Russia’s space agency head said Thursday that rockets meant to launch European satellites would now be used for Russian companies or countries friendly to Moscow because Europe had wrecked cooperation by imposing sanctions against his agency.
“At this moment, after the European Space Agency and the whole European Union have taken a frenzied position on the conduct of [Russia’s] special military operation in Ukraine and introduced sanctions against Roscosmos, we consider further cooperation impossible,” Roscosmos Director Dmitry Rogozin said.
The rift in space began when Russia invaded Ukraine on February 24 and was hit with a wave of international sanctions.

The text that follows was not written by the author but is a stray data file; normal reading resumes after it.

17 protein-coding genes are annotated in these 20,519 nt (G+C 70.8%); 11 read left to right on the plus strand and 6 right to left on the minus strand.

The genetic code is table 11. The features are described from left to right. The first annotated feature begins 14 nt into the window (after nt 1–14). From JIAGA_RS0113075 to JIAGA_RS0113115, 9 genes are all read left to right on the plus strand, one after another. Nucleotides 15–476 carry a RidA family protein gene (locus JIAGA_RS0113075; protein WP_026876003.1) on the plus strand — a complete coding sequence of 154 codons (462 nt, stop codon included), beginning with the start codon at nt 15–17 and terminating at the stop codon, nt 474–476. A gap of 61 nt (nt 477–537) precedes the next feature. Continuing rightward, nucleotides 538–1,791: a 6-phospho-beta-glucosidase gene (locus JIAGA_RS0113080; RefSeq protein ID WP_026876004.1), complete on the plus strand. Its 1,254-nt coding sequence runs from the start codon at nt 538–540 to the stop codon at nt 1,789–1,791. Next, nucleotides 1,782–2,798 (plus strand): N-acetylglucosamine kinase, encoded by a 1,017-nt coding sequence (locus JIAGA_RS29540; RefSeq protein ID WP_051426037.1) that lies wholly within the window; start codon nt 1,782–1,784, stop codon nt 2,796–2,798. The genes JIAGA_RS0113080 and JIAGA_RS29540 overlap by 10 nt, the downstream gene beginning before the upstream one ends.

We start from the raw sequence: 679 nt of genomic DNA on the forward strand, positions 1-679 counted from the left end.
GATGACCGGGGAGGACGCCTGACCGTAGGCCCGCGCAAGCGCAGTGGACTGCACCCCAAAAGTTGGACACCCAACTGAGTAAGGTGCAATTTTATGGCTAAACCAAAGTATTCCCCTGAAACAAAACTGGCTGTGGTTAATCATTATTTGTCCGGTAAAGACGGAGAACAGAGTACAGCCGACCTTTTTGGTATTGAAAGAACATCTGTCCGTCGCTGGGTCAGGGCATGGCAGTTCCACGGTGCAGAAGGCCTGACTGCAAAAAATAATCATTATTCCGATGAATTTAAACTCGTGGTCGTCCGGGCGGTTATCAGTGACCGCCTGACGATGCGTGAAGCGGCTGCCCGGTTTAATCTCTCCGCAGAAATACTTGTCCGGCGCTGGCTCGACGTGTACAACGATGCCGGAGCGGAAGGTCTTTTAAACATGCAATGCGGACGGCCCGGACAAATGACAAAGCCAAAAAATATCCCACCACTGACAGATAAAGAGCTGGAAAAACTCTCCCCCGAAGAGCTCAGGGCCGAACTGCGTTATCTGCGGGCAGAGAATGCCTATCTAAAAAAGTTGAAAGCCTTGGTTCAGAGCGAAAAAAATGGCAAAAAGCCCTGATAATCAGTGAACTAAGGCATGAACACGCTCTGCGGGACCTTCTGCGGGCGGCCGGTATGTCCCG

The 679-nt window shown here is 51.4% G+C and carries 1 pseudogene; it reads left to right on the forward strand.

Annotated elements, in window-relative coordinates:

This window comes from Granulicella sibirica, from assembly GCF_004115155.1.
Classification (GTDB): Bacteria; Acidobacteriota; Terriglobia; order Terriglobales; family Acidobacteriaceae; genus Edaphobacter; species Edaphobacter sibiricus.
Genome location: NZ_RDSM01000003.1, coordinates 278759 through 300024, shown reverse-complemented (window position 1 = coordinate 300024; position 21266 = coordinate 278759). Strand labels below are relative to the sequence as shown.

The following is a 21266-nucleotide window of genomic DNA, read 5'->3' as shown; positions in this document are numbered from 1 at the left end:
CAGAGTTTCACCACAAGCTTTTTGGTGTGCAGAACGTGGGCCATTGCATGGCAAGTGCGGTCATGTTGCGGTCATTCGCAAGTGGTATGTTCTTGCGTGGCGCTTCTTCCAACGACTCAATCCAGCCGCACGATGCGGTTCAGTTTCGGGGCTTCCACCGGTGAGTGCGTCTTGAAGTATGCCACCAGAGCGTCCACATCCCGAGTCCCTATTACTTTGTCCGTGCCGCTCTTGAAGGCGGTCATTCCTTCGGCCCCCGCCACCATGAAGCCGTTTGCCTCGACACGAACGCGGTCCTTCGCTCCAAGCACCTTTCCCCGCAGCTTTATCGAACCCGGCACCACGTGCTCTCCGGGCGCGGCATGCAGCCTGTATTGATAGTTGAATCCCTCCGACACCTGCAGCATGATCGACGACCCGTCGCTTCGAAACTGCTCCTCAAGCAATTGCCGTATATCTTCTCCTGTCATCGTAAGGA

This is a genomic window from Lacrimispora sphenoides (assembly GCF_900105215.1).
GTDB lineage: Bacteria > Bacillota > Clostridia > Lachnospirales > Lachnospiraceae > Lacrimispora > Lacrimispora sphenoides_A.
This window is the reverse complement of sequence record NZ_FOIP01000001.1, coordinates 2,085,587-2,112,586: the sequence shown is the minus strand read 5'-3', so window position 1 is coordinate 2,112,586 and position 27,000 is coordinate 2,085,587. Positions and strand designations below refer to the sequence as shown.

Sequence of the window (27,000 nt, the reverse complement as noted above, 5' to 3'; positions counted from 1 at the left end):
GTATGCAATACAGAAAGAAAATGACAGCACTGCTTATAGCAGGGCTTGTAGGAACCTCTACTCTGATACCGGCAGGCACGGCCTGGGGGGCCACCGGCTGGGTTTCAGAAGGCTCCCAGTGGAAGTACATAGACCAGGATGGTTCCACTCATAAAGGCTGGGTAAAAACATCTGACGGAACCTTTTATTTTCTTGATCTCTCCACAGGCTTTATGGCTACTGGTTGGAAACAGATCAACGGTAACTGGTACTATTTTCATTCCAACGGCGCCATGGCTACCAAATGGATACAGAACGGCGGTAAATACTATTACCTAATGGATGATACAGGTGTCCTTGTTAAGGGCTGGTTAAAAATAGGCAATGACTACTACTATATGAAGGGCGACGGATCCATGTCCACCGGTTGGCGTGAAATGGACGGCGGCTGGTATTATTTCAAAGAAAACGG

Earlier, the European Space Agency (ESA) said it was suspending cooperation with Roscosmos over the ExoMars rover mission to search for signs of life on the surface of Mars.
On Monday, British satellite venture OneWeb said it had contracted with Elon Musk’s SpaceX to send its satellites into orbit after calling off a March 4 launch of 36 satellites from Russia’s Baikonur Cosmodrome in Kazakhstan because of last-minute demands imposed on it by Moscow.
Previously, Rogozin said that sanctions imposed against Russia could “destroy” the US-Russian partnership on the International Space Station (ISS), from which two Russians and an American are due to return to Earth on March 30.
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